While there are certain similarities between the case before us and State v. Williams, the judge here was able to combine his functions to make a preliminary determination of admissibility under Evid.R. 8(2) and then to making findings of fact. On closer examination it can readily be seen that this case falls within the principles established in State v. Burgos rather than those of State v. Williams. After observing the witness, who acknowledged signing the prior written statements, the trial judge determined that James' lack of recollection was "not genuine." Thus, the witness's protestations were no different than his making contrary statements which would have justified the use of the prior testimony under the State v. Burgos rationale. The trial judge was within his discretion in determining whether this testimony was "inconsistent" with the prior statement. Inconsistency is not restricted "to diametrically opposed answers but may be found in evasive answers, inability to recall, silence or changes in position." United States v. Dennis, 625 F.2d 782, 795 (8th Cir.1980). The use of such a statement in a context where a witness lies concerning his recollection of the event and his making the statement does no violence to the avowed purpose of admissibility codified in Evid.R. 63(1)(a). See Current N.J. Rules of Evidence, Comment 1 to Evid.R. 63(1) (1987), recounting the history of the rule.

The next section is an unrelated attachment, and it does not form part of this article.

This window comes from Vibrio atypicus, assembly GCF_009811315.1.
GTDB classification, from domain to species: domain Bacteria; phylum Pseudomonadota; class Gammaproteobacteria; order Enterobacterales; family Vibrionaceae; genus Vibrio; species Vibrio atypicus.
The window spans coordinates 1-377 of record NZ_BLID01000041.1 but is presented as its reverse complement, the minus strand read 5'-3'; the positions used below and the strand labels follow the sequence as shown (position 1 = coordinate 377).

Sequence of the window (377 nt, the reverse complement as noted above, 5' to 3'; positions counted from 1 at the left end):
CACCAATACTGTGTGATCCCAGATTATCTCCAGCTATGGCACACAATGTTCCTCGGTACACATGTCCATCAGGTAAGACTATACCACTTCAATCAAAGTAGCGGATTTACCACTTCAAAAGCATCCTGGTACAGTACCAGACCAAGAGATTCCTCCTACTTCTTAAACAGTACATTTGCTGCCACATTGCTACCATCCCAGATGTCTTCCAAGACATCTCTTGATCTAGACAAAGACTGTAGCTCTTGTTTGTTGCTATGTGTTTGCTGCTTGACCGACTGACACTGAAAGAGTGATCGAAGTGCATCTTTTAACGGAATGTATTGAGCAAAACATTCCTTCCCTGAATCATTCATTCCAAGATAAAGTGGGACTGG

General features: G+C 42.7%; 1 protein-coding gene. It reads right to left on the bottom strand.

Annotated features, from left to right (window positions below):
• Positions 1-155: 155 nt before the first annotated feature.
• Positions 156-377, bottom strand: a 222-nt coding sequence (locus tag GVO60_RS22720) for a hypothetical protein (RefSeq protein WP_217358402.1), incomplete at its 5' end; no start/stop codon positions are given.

The specific confrontation clause objection, sustained in State v. Williams, supra, but rejected in State v. Burgos, supra, remains unanswered by both the United States Supreme Court and the New Jersey Supreme Court. See California v. Green, 399 U.S. 149, 168-169, n. 18, 90 S. Ct. 1930, 1940-1941, 26 L. Ed. 2d 489, 503 (1970), written before the adoption of the Federal Evidence Rules. Although here, the witness explained his lack of response by indicating some concern that his answers might
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affect his appeal, an evident purpose of his unresponsive answers was also the protection of defendant. On these facts we adhere to our previous position expressed in State v. Burgos, supra, 200 N.J. Super. at 12.